Employing temporary workers over the Christmas period: The Essentials
29th November, 2023
The Christmas period is arguably the busiest time of year for retail businesses and the extra support from temporary workers, or 'Christmas temps' can be essential to handle the increase in workload, cover absences and meet increased business demand. However, it is important that employers are aware of the employment related rights and obligations that employing a Christmas temp involves.
Firstly, what are temporary workers?
Simply put, a temporary worker is a worker who is engaged by an employer for a temporary period of time. They may be hired on a fixed-term contract for an agreed period of time (with an end date), a zero hour contract or on an agency work contract.
What rights do temporary workers have?
The Agency Workers Regulations 2010 sets out the rights of temporary workers. These will depend on whether they:
- Have employment status
- Are categorised as a ‘worker’
- Have continuous work service needed to qualify.
Workers with employee status
The focus of this short guide is on temporary workers who hold employment status. These workers are typically temporary employees and from day one of their employment are entitled to the same working conditions and benefits as permanent employees within the business (who are in comparable roles). This is unless the business can show that there is a good business reason not to do so.
3-Step Essentials for employers hiring Christmas temps
1. Provide your temps with contracts of employment.
It is a legal requirement to provide all workers with an employment contract. Where the employee will under a fixed-term contract, the contract should state their start and finish date.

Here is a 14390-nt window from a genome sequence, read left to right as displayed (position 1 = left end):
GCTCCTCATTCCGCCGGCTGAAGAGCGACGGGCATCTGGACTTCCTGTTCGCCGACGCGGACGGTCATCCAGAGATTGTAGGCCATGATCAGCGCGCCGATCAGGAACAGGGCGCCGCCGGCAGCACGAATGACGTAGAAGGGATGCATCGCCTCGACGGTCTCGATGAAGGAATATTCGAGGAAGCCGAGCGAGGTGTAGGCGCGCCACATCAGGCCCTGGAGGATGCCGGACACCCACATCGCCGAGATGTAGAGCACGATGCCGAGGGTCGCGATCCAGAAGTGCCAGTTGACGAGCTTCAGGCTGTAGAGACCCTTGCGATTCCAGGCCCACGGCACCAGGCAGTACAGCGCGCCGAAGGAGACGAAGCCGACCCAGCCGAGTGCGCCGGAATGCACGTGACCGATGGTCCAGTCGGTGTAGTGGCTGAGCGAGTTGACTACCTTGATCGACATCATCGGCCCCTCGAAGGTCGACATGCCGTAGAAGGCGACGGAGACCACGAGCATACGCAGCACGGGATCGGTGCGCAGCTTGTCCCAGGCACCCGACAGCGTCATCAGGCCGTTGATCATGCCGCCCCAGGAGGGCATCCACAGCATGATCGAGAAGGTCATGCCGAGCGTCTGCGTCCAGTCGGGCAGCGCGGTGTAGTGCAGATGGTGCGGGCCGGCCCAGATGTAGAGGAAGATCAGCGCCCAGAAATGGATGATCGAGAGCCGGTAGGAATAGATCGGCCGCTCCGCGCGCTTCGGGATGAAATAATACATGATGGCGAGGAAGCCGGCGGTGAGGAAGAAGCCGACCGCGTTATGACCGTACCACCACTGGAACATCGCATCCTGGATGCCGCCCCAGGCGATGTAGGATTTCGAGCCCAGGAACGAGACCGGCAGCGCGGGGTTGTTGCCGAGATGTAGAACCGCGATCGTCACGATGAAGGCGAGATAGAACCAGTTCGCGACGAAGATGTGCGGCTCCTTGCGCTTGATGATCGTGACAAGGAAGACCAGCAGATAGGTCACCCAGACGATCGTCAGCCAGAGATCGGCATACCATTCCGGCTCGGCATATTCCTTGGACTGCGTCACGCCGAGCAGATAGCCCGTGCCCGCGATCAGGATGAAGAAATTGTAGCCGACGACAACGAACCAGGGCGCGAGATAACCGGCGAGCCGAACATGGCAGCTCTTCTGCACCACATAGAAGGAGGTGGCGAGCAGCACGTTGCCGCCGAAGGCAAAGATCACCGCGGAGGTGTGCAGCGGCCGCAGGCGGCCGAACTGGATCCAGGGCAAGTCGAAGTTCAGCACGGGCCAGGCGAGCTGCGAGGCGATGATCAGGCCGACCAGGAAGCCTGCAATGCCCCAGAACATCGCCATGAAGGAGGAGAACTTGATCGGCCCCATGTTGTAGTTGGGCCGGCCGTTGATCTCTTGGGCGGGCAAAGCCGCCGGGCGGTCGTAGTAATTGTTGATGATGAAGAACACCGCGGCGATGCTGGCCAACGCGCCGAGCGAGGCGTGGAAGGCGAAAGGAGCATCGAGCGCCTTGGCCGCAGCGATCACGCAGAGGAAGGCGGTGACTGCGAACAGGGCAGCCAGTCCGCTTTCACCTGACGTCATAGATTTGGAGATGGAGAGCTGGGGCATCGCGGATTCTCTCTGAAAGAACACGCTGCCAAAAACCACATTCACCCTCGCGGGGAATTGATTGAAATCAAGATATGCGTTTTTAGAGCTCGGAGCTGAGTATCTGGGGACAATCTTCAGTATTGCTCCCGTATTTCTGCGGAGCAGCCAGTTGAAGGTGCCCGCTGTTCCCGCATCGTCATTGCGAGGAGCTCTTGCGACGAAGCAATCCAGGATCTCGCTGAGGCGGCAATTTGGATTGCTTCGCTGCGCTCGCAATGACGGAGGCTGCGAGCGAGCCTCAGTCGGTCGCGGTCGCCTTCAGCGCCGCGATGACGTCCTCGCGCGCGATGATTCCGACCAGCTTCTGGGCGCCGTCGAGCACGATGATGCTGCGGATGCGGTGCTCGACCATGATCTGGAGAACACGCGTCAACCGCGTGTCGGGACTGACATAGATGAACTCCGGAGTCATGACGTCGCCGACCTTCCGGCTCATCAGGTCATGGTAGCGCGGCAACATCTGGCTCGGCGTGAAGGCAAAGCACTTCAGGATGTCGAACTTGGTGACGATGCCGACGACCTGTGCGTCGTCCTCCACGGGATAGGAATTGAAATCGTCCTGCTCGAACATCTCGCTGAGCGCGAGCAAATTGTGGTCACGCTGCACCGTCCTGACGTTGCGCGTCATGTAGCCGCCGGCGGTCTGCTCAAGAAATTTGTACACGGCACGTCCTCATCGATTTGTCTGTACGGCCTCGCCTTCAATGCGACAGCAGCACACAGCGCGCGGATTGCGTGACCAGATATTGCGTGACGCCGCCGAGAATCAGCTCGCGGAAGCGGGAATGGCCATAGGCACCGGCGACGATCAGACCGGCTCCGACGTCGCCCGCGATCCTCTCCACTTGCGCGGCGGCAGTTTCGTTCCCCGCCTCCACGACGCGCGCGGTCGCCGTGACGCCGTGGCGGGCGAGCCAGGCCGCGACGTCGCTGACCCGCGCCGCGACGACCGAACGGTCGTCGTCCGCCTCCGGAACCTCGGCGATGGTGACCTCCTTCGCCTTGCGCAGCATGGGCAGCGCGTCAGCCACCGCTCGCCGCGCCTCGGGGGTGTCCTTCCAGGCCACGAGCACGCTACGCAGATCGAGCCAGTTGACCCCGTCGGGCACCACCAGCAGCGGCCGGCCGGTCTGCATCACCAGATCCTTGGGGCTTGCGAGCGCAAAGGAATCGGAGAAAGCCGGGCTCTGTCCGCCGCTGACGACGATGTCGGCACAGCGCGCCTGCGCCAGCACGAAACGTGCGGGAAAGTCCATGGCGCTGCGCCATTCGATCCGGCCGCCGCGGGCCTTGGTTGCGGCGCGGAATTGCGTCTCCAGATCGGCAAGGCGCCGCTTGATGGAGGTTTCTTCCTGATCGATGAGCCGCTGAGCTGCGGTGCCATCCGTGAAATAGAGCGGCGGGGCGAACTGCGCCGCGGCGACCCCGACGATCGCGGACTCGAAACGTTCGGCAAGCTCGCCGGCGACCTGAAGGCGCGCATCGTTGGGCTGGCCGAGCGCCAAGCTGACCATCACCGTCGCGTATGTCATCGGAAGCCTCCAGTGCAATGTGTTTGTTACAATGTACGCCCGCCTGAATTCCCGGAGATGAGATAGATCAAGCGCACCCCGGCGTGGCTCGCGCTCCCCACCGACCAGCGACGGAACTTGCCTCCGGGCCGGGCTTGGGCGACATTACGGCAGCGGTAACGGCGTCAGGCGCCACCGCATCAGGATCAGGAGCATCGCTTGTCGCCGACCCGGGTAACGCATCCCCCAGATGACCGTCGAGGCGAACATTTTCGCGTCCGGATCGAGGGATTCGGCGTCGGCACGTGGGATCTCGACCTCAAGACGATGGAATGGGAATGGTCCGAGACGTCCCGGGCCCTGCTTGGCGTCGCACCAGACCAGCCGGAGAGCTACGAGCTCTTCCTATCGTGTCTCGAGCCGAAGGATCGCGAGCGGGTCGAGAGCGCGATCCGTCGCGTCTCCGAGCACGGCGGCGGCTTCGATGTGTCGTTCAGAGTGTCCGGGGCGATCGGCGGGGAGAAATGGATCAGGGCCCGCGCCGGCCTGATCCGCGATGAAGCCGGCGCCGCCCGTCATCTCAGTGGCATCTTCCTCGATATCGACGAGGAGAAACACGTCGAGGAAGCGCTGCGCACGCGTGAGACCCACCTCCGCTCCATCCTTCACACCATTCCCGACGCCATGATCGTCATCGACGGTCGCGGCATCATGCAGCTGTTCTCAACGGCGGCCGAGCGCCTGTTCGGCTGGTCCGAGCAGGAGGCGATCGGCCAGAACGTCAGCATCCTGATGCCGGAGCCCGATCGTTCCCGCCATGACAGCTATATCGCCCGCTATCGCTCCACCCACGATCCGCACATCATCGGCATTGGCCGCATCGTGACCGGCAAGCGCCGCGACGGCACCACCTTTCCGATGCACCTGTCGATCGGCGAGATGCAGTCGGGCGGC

2. Ensure your temps are paid at least the National Minimum Wage. All workers have the right to be paid (at least) the National Minimum Wage. The minimum wage is dependent on the employee’s age. Rates as at April 2023 are as follows:
National Minimum Wage (per hour)
|Apprentices and under 18s
|21 and 22
|23 and older
3. Ensure your temps receive:
- The same pay and conditions as permanent staff
- The same or equivalent benefits package as permanent staff
- Information about permanent vacancies in the organisation
- Protection against redundancy or dismissal
Fixed term employees should not be treated less favourably than a comparable permanent employer.
What if my business wants to end a temporary contract early?
You should not seek to end a fixed-term contract early unless you have ensured that you have a right to do this within the employment contract. Otherwise, you should ensure that the individual is paid up until the date the fixed-term contract is due to end.
What if my business wants to keep the temporary worker on at the end of the fixed-term contract?
This is fine. However, you must ensure that they receive a new employment contract.
What if my temp wants to terminate their fixed-term contract early?
Where your temp has been working for the business continuously for one month, they should provide your business with at least one week’s written notice.
Should temps receive holiday pay?
Yes. Temporary employees must accrue holiday pay in the same way permanent employees do. Your business will need to calculate how much your temps are entitled to depending on how long they are working with you for. The statutory entitlement for full-time workers is 28 days. This means that if you have a temporary worker working over 5 days, divide 28 days by 12 months to get the monthly accrued days, then multiply the answer by the number of months they will work.
What if temps don’t take their holiday?
You must pay the equivalent amount of days that the worker did not take in their final payslip.
If you have any further questions around temporary workers, please contact one of our specialist Employment Lawyers.
Please note that this briefing is designed to be informative, not advisory and represents our understanding of English law and practice as at the date indicated. We would always recommend that you should seek specific guidance on any particular legal issue.
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